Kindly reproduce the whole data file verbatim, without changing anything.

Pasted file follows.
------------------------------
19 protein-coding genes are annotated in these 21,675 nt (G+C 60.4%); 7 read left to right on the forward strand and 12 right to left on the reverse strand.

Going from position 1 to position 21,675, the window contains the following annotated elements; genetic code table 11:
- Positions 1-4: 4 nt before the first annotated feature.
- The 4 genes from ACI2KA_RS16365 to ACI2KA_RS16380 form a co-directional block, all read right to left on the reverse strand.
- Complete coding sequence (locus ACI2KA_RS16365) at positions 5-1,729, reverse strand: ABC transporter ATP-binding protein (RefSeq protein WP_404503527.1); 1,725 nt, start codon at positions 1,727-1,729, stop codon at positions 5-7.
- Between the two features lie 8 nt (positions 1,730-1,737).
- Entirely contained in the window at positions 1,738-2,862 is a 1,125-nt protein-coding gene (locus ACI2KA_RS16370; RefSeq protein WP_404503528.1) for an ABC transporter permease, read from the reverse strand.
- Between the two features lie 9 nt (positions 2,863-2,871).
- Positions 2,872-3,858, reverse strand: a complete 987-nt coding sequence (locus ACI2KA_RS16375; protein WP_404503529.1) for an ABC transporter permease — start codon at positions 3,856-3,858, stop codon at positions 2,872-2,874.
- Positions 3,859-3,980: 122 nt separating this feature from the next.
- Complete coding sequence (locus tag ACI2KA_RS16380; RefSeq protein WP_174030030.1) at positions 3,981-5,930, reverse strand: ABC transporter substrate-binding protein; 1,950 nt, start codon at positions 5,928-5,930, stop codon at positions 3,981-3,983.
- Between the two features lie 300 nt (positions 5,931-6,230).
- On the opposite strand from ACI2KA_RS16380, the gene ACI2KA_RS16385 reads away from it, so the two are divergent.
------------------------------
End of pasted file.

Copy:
19 protein-coding genes are annotated in these 21,675 nt (G+C 60.4%); 7 read left to right on the forward strand and 12 right to left on the reverse strand.

Going from position 1 to position 21,675, the window contains the following annotated elements; genetic code table 11:
- Positions 1-4: 4 nt before the first annotated feature.
- The 4 genes from ACI2KA_RS16365 to ACI2KA_RS16380 form a co-directional block, all read right to left on the reverse strand.
- Complete coding sequence (locus ACI2KA_RS16365) at positions 5-1,729, reverse strand: ABC transporter ATP-binding protein (RefSeq protein WP_404503527.1); 1,725 nt, start codon at positions 1,727-1,729, stop codon at positions 5-7.
- Between the two features lie 8 nt (positions 1,730-1,737).
- Entirely contained in the window at positions 1,738-2,862 is a 1,125-nt protein-coding gene (locus ACI2KA_RS16370; RefSeq protein WP_404503528.1) for an ABC transporter permease, read from the reverse strand.
- Between the two features lie 9 nt (positions 2,863-2,871).
- Positions 2,872-3,858, reverse strand: a complete 987-nt coding sequence (locus ACI2KA_RS16375; protein WP_404503529.1) for an ABC transporter permease — start codon at positions 3,856-3,858, stop codon at positions 2,872-2,874.
- Positions 3,859-3,980: 122 nt separating this feature from the next.
- Complete coding sequence (locus tag ACI2KA_RS16380; RefSeq protein WP_174030030.1) at positions 3,981-5,930, reverse strand: ABC transporter substrate-binding protein; 1,950 nt, start codon at positions 5,928-5,930, stop codon at positions 3,981-3,983.
- Between the two features lie 300 nt (positions 5,931-6,230).
- On the opposite strand from ACI2KA_RS16380, the gene ACI2KA_RS16385 reads away from it, so the two are divergent.